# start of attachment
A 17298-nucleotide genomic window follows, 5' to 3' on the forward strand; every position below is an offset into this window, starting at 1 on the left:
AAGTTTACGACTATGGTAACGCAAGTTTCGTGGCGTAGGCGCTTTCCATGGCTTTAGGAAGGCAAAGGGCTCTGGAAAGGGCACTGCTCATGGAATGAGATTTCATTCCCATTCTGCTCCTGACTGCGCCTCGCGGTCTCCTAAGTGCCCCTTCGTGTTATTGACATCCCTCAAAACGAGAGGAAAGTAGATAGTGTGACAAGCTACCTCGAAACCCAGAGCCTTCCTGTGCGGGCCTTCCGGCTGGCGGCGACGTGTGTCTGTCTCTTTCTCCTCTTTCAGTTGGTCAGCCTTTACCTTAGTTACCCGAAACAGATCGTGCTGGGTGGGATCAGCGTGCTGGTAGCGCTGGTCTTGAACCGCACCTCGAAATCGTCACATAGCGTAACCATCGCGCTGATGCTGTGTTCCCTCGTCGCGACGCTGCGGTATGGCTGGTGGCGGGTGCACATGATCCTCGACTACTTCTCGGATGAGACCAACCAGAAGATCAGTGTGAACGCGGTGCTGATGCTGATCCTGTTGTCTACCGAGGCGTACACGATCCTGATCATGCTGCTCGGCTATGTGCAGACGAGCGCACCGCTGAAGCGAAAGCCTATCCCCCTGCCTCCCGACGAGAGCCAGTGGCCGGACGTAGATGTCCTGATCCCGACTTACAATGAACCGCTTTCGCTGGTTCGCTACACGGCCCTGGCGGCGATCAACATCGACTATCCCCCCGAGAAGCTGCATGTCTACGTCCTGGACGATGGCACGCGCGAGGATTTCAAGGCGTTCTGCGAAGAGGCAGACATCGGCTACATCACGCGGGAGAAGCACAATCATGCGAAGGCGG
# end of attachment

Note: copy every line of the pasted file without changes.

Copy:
A 17298-nucleotide genomic window follows, 5' to 3' on the forward strand; every position below is an offset into this window, starting at 1 on the left:
AAGTTTACGACTATGGTAACGCAAGTTTCGTGGCGTAGGCGCTTTCCATGGCTTTAGGAAGGCAAAGGGCTCTGGAAAGGGCACTGCTCATGGAATGAGATTTCATTCCCATTCTGCTCCTGACTGCGCCTCGCGGTCTCCTAAGTGCCCCTTCGTGTTATTGACATCCCTCAAAACGAGAGGAAAGTAGATAGTGTGACAAGCTACCTCGAAACCCAGAGCCTTCCTGTGCGGGCCTTCCGGCTGGCGGCGACGTGTGTCTGTCTCTTTCTCCTCTTTCAGTTGGTCAGCCTTTACCTTAGTTACCCGAAACAGATCGTGCTGGGTGGGATCAGCGTGCTGGTAGCGCTGGTCTTGAACCGCACCTCGAAATCGTCACATAGCGTAACCATCGCGCTGATGCTGTGTTCCCTCGTCGCGACGCTGCGGTATGGCTGGTGGCGGGTGCACATGATCCTCGACTACTTCTCGGATGAGACCAACCAGAAGATCAGTGTGAACGCGGTGCTGATGCTGATCCTGTTGTCTACCGAGGCGTACACGATCCTGATCATGCTGCTCGGCTATGTGCAGACGAGCGCACCGCTGAAGCGAAAGCCTATCCCCCTGCCTCCCGACGAGAGCCAGTGGCCGGACGTAGATGTCCTGATCCCGACTTACAATGAACCGCTTTCGCTGGTTCGCTACACGGCCCTGGCGGCGATCAACATCGACTATCCCCCCGAGAAGCTGCATGTCTACGTCCTGGACGATGGCACGCGCGAGGATTTCAAGGCGTTCTGCGAAGAGGCAGACATCGGCTACATCACGCGGGAGAAGCACAATCATGCGAAGGCGG